Black outs are the nightmare scenario that keeps energy suppliers up at night (and all day too, if we’re being honest). To ensure uninterrupted power supply and minimize prolonged outages, the electrical grid is designed with redundancy in mind. Utilities and grid operators have created backup plans for most any crisis and backups for those backups. The truth is, they are rarely needed. But at the end of the backup line are what you might consider the most important of them all: black start resources.
Wolverine recently made an exciting update to make one of its resources black start capable, and put it to the test. It passed with flying colors.
What Are Black Start Resources?
Black start resources are power plants or other facilities that can restart the electric grid in the event of a total or partial blackout. These resources are critical because they are needed to bring the grid back online after a major outage, such as a severe weather event or even a cyberattack.
“Black start service is the most essential component to turning the lights turn back on during a system restoration event,” said Tom King, Vice President of Regulatory Affairs. “Having resources with black start capability diversely spread throughout the interconnected grid allows for a much quicker restoration due to the ability to simultaneously restore multiple areas of the grid.”
Restarting the Grid
So, what does that look like? During a blackout, the power grid is essentially shut down. To restart the grid, power must be supplied to critical facilities that are needed to bring power plants back online. Black start resources are designed to provide this initial energy supply, which is why Wolverine Power Cooperative, in collaboration with the Michigan Electric Transmission Company (METC), developed one of Wolverine’s power plants as a black start resource. This power plant is then used to start another one of Wolverine’s power plants (a “target” unit) to start bringing the lights back on.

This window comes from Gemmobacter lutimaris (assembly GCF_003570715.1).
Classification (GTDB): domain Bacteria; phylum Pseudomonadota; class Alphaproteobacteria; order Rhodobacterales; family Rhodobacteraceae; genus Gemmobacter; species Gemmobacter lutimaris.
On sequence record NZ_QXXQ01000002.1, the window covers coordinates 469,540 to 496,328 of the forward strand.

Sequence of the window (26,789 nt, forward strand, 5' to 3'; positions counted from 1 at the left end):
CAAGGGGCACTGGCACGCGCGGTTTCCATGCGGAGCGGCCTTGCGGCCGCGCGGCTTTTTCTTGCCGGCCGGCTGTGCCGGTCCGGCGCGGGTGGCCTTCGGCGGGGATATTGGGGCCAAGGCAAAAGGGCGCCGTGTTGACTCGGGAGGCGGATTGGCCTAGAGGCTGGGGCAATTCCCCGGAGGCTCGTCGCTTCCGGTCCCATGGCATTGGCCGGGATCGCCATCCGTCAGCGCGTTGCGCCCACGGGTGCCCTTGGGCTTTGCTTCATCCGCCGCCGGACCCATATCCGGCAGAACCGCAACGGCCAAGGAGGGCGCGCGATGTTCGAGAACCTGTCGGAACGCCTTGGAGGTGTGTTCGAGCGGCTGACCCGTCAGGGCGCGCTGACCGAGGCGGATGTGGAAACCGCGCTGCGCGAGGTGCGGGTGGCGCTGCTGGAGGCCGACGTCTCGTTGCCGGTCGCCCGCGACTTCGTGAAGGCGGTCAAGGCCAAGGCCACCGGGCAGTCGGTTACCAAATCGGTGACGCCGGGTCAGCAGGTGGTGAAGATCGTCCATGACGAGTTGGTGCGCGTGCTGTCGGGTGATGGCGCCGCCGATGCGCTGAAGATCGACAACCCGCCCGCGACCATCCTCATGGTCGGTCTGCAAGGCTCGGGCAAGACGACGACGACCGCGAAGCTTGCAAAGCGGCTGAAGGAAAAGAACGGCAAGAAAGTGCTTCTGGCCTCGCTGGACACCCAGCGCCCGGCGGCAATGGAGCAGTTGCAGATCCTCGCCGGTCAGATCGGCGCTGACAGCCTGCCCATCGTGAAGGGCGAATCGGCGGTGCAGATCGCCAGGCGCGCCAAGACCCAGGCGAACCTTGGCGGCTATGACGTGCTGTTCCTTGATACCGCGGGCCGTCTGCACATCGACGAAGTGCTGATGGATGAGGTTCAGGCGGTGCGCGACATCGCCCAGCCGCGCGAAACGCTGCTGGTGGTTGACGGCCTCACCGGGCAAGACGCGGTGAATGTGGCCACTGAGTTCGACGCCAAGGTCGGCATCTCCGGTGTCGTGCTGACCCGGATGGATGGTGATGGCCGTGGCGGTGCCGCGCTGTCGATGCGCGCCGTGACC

King explained that the benefit of this black start resource and target unit combination is the diversity it provides. Michigan’s electric grid was originally designed with its key generation resources located close to the largest load pockets (e.g., Southern Michigan). However, Wolverine’s construction of a more than 400MW target unit in 2016 provided Northern Michigan (the area north of US 10) with the ability to independently restore its own area.
“Basically, restoration of the Northern Michigan grid can now occur without waiting for the Southern Michigan grid to be restored,” said King.
Putting It to The Test
Of course, this isn’t the sort of thing you develop and just keep your fingers crossed that it works in a crisis. That’s why Sam Dodds, Wolverine’s Generation Engineer, and the rest of the team that planned and developed the black start resource took it for a test run this spring. This is when Wolverine and METC were able to configure the system to simulate a “black out” (do not worry, all customers’ lights stayed on during the simulation) and perform a live test, to see if the target unit could be started by the black start resource. To nobody’s surprise, but still with a great amount of relief, the target plant restarted successfully.
As the project wraps up, King notes that this was an enormous undertaking.
“The project took four years from initial discussions to completion. Through all the stages it took a team, working collaboratively and creatively together, to incorporate Wolverine’s two power plants into northern Michigan’s restoration plan,” said King. “But now the grid has a powerful and valuable set of resources to ensure that Wolverine’s members, and the broader grid, are supported and protected during a blackout.”